According to feminist liberation theologian Marcella Althaus-Reid, if there is one thing that feminist theologies can claim in common it is that ‘the body always takes charge: our armpits come first’, more specifically our ‘bushy’ armpits. No doubt the choice of armpits here is deliberate by Althaus-Reid given the way this part of women’s bodies has been disparagingly associated with feminism and with the western feminist project of resisting restrictive beauty standards. To begin feminist theologies with women’s ‘bushy armpits’ is to begin with a confidence in women’s flesh and with a preparedness to confront and transgress social and religious norms that contain women’s bodies and mark them as disgusting. This chapter explores the ways in which Christian feminist theologies have approached the body, paying particular attention to feminist theological discussion around body image, especially concerning beauty, fatness and thinness. It first considers how feminist theologies have exposed, challenged and reclaimed aspects of Christian body theology before considering how feminist theologians have explored body image and women’s struggles for bodily integrity.
  • The Bible and the Violence of Fat Shaming

    Bacon, Hannah; University of Chester
    The Bible presents an ambiguous view of fat and fatness. Following normative gendered constructions of corpulence in the ancient world, fat symbolises excess, moral weakness, lack of self-restraint and lavish living, but it also represents divine abundance and is symbolic of life and wellbeing. Indeed, fat criticism in the Bible is reliant upon positive associations of fatness and this encourages us to read both constructions of fatness alongside one another. While negative constructions of fatness in biblical texts lend support to the gendered violence of fat shaming evidencing the ongoing influence of ancient attitudes on contemporary anti-fat attitudes, embracing the ambiguity of biblical texts troubles the contemporary political tendency to polarise fat as either ‘bad’ or ‘good’ and allows for the productive dimensions of fat shame.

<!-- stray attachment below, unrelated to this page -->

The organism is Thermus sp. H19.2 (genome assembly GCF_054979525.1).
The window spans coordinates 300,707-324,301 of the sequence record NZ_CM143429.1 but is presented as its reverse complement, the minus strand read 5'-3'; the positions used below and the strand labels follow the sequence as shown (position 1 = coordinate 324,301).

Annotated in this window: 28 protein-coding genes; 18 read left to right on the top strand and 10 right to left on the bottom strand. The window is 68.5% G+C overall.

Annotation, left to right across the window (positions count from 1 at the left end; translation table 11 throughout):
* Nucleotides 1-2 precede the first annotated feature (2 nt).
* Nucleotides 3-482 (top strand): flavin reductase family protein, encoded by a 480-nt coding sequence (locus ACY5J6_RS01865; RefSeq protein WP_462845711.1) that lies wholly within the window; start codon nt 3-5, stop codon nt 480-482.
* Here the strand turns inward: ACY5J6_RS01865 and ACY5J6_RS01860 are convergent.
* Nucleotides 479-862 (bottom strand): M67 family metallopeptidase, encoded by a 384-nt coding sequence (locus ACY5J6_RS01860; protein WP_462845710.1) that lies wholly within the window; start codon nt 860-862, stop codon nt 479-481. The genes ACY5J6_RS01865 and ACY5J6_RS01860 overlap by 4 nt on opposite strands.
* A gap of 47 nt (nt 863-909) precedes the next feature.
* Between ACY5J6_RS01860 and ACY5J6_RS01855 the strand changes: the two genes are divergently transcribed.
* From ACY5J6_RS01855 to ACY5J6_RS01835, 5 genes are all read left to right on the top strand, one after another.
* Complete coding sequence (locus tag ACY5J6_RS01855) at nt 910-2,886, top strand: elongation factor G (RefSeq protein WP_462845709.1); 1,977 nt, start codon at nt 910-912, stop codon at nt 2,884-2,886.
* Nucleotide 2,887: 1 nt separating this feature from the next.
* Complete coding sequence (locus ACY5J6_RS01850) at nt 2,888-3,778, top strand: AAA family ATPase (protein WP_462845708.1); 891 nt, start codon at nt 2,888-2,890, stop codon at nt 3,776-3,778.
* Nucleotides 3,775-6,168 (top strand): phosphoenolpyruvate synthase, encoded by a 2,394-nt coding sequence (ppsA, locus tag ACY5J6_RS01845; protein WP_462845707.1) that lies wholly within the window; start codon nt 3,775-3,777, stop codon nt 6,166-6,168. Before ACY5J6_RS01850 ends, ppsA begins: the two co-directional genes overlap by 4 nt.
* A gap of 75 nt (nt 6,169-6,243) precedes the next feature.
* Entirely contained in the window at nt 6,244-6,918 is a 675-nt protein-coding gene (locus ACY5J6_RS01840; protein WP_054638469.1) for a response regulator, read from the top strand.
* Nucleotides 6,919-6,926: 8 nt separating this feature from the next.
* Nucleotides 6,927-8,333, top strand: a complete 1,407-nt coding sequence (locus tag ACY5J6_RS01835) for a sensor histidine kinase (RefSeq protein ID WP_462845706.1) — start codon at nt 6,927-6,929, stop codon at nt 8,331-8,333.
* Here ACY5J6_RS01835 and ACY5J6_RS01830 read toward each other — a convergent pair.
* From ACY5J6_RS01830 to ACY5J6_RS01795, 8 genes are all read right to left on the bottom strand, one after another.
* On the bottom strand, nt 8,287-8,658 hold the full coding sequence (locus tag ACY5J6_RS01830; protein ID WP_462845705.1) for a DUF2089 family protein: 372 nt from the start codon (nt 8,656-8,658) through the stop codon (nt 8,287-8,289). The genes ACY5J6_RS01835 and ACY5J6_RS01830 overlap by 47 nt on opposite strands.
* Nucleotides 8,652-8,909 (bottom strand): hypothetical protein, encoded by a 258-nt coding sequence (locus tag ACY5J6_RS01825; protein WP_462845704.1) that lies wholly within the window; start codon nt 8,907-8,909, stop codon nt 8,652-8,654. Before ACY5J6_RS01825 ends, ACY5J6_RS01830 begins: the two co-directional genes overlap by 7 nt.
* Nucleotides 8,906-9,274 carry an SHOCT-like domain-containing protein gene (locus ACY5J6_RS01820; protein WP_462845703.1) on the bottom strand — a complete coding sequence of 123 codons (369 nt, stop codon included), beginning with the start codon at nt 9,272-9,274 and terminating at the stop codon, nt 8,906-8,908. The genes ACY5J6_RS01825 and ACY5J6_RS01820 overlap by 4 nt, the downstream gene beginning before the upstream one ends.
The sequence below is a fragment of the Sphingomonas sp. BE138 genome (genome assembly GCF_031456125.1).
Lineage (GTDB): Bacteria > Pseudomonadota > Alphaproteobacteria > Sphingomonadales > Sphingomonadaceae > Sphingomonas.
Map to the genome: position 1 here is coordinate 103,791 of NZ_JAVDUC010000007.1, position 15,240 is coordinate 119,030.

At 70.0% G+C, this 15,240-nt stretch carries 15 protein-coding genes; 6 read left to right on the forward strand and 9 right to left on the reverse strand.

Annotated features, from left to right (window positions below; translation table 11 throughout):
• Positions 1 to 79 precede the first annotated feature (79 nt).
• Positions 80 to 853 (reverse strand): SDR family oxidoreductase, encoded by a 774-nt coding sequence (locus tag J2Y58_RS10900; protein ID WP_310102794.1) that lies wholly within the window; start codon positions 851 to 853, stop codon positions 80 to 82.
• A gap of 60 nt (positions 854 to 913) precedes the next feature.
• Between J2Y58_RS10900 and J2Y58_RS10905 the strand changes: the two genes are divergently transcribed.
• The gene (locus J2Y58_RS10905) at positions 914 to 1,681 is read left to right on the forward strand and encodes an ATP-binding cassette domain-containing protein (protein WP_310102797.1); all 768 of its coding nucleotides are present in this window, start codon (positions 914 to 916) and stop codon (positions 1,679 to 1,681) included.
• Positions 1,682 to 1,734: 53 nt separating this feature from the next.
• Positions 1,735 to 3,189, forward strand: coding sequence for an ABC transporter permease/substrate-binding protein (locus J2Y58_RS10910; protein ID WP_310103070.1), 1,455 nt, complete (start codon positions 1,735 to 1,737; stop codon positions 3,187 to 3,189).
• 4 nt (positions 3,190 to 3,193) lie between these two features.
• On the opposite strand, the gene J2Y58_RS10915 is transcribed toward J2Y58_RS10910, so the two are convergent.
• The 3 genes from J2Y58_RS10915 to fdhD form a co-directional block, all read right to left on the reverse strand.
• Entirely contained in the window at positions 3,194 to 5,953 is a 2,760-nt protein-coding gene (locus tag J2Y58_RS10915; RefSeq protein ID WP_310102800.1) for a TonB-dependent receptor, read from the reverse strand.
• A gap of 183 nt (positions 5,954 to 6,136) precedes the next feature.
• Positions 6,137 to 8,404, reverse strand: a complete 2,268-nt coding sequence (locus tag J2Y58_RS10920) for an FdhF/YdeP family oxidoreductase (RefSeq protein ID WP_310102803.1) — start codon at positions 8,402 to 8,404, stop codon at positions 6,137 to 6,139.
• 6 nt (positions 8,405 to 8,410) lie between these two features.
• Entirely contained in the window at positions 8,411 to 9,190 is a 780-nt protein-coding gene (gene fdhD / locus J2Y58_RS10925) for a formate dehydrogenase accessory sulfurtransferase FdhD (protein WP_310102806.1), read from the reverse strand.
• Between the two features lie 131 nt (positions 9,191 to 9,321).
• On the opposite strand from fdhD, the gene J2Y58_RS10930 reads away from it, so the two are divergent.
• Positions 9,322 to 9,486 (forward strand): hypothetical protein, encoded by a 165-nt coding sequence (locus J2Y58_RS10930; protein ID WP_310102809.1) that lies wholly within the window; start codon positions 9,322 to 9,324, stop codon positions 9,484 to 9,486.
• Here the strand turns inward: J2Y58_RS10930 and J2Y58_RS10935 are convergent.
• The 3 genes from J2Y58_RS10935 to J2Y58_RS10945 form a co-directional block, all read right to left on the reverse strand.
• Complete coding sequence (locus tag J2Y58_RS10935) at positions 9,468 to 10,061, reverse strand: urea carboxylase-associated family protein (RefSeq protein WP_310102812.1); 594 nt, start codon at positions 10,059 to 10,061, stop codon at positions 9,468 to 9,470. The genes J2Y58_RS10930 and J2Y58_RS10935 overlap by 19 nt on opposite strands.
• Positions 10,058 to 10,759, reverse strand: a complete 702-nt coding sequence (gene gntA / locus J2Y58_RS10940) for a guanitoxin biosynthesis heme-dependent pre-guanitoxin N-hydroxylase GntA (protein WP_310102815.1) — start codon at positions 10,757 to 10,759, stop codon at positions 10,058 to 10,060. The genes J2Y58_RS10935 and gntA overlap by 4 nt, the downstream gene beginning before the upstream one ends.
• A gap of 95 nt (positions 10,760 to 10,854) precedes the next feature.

• Another World? Practical Wisdom for the End-Times

    Graham, Elaine; University of Chester (De Gruyter, 2023-11-11)
    Practical Theology today is inescapably and urgently conducted in the shadow of global climate emergency. This is made more acute by the emergence of the concept of ‘Anthropocene’, or the recognition that climate change is now being decisively driven by human intervention. This article explores aspects of contemporary ‘cli-fi’ culture which have emerged in response to environmental crisis. In their use of the language of ‘apocalypse’ to frame the nature of climate emergency, they carry strong resonances with Biblical literature and Christian theology. Can a dialogue between these different genres generate constructive theological wisdom that might direct us towards more equitable and sustainable ways of living?
  • Candrakīrti on the Use and Misuse of the Chariot Argument

    Jones, Dhivan Thomas; University of Chester (Springer, 2023-06-15)
    The publication in 2015 (ed. Li) of Chapter 6 of the rediscovered Sanskrit text of Candrakīrti’s Madhyamakāvatāra (MA) allows us to witness more directly Candrakīrti’s careful and deliberate critique of the ‘chariot argument’ for the merely conventional existence of the self in Indian Abhidharmic thought. I argue that in MA 6.140–141, Candrakīrti alludes to the use of the chariot argument in the Milindapañha as negating only the view of a permanent self (compared to an elephant), rather than negating ego-identification (compared to a snake in its hole). In contrast to this misuse of the chariot argument, in MA 6.150–165 Candrakīrti uses the chariot argument as an allegory to enable the meditator to refute the basis of ego-identification in seven ways. Candrakīrti’s use of the chariot argument does not establish any theory about the self or not-self, but acts as a guide to meditation as part of philosophy as a spiritual practice with the goal of liberation.
  • Embodying a Different Word about Fat: The Need for Critical Feminist Theologies of Fat Liberation

    Bacon, Hannah; University of Chester (MDPI, 2023-05-25)